For The Tribune
Tyler Bicknell said you can learn a lot by watching future wrestling opponents at different tournaments throughout the season.
“I watch my opponents wrestle pretty much throughout the year at different tournaments,” the Seymour wrestler said. “I’ll get a feel from them and I’ll watch for different things, and I’ll pick up on those things. I really don’t have a ’go to’ move.
“I just like to go with the flow because not all the time is the person going to do the same thing. Higher-level people will change it up every single match, so you’re just going to have to sit there and wait for something to get an open shot to have the opportunity to score.”
Bicknell has been successful with that formula as he finished second in the Jennings County Sectional to earn a trip to the regional, and has won 35 matches this season.
Bicknell said every point is important, especially in a close match.
“A lot of time, especially at the higher level, matches will be 0-0 after the first period,” he said. “A lot of people will choose down so you can get that first point because most of the time people can’t hold people down.”
To get an escape, “I just try to fight my way up and try anything possible that he leaves open because people on top will make a little mistake and that can cost them a match.
“I can’t really say I have a favorite (pinning move) because they’re all fun. I just try anything I can. Some guys are more stubborn and they have more strength, and I have to try and maneuver and find something so you can’t always rely on your go to. You have to have backups.”
Bicknell started his wrestling career in seventh grade when a friend talked him into trying out.
He wrestled varsity at 220 pounds his freshman year, dropped down to 195 as a sophomore, dropped another weight to 182 as a junior, and moved back up to 195 this year.
“Having the right mentality I would say is probably the most important thing,” Bicknell said. “Even if you’re not the most conditioned or well physically shaped, if you want it more, or you’re mentally tougher, you can put yourself through more stuff, you’re going to beat that guy.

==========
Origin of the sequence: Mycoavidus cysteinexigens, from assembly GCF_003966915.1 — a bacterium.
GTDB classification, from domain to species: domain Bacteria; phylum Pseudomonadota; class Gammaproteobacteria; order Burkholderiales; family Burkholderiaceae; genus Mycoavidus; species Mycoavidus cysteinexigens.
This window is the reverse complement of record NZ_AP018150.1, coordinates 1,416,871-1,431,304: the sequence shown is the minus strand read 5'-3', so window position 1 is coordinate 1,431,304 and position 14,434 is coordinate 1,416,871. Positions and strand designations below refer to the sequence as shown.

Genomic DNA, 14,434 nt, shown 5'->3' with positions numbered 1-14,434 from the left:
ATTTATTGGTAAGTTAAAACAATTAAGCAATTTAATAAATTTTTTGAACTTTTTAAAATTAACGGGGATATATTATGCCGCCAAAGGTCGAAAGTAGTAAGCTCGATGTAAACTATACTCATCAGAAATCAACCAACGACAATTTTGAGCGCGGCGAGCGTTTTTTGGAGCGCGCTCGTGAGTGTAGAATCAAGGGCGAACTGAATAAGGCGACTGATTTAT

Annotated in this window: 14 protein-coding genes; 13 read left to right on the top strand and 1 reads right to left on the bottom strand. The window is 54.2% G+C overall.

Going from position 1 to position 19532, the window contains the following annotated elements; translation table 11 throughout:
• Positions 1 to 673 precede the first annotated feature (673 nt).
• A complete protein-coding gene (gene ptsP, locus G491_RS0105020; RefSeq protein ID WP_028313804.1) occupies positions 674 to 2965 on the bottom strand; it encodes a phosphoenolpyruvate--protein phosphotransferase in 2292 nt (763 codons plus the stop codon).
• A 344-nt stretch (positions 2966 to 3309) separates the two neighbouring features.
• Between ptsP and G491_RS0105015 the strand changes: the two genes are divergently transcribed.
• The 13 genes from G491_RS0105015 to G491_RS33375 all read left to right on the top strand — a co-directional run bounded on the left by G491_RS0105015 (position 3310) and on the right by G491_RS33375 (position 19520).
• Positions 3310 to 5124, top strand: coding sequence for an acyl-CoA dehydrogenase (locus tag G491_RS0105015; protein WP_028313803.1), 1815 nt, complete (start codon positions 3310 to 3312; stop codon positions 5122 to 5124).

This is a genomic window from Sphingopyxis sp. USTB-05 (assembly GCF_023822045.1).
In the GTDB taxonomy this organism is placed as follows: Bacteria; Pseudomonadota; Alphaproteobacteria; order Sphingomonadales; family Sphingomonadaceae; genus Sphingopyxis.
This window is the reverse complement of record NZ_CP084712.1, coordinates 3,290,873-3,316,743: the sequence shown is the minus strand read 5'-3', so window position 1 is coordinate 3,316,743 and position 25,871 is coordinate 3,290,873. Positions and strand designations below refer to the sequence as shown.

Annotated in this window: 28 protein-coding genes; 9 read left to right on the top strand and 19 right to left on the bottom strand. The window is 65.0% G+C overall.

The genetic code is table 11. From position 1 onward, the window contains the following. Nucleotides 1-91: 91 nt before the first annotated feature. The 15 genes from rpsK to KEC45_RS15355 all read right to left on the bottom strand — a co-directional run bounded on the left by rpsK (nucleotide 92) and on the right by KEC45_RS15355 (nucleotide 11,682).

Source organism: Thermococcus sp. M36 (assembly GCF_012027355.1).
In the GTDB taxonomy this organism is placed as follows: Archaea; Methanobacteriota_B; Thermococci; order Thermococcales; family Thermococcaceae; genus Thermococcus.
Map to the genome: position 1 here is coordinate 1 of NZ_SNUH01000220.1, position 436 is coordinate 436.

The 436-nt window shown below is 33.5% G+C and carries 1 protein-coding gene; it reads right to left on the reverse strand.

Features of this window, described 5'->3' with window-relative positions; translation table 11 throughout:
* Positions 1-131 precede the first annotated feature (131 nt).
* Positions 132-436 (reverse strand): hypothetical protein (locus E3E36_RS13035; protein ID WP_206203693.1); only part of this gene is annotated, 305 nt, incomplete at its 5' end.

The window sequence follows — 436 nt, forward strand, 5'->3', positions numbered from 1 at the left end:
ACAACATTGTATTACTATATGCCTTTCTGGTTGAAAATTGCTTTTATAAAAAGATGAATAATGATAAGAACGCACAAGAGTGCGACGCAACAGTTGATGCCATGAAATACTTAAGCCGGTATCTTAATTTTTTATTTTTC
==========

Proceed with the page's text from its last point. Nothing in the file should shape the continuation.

“A lot of people, especially in wrestling, if they get taken down first, their mentality is ‘he scored the first takedown and this is not a good match for me. I’m just going to lose.’ But, a person with a strong mental toughness would be, ‘this isn’t anything. I’ll make a comeback,’ and they’re usually the people that cause a lot of upsets.”
Bicknell said that wrestling offers more than an extra-curricular activity.
“It teaches you a lot,” he said. ‘It teaches you how hard you’re actually going to have to work if you want to be successful, and what you’re going to have to do to pull out a win. It gets better every year. My freshman year in the varsity lineup I was nervous. But now, as the years go on you get less nervous and ‘It’s another match’ and it’s not that bad.”
Parents: Richard and Malinda Bicknell
Sports: Wrestling, four years
Plans after high school: Attend college, major in computer science
Favorite food: Italian food
Favorite musician: Hopsin
Favorite movie: “Saving Private Ryan”
Q: How does the regular season schedule prepare for the wrestling postseason?
A: “It helps us a lot because especially at Mooresville you’ll face bigger teams like Cathedral and those big-name, kind of intimidating people. The way I look at it is everybody is the same pretty much. You’re going to get a lot of experience win or lose, and by the time you get to the sectional you’re like “I wrestled this kid and only lost by this many points.’ I can do this. He didn’t beat me that bad.”
Q: What was it like being named a captain your senior year?
A: “It felt pretty good because just because you’re a senior doesn’t mean you’re going to be captain. You have to work for that leadership and that responsibility, and you’re going to have to earn it. It’s a lot of work trying to be a leader, especially because we have a lot of younger guys, so it’s hard for four of us to keep these guys in line. I try to be a good leader to look up to.”
Q: What was it like wrestling at the Lloyd E. Scott gymnasium?
A: “I enjoyed them because I love wrestling at home. There is no other feeling. You have more confidence you’re like “I’m at home, I’m on my turf. I’m going to win this.”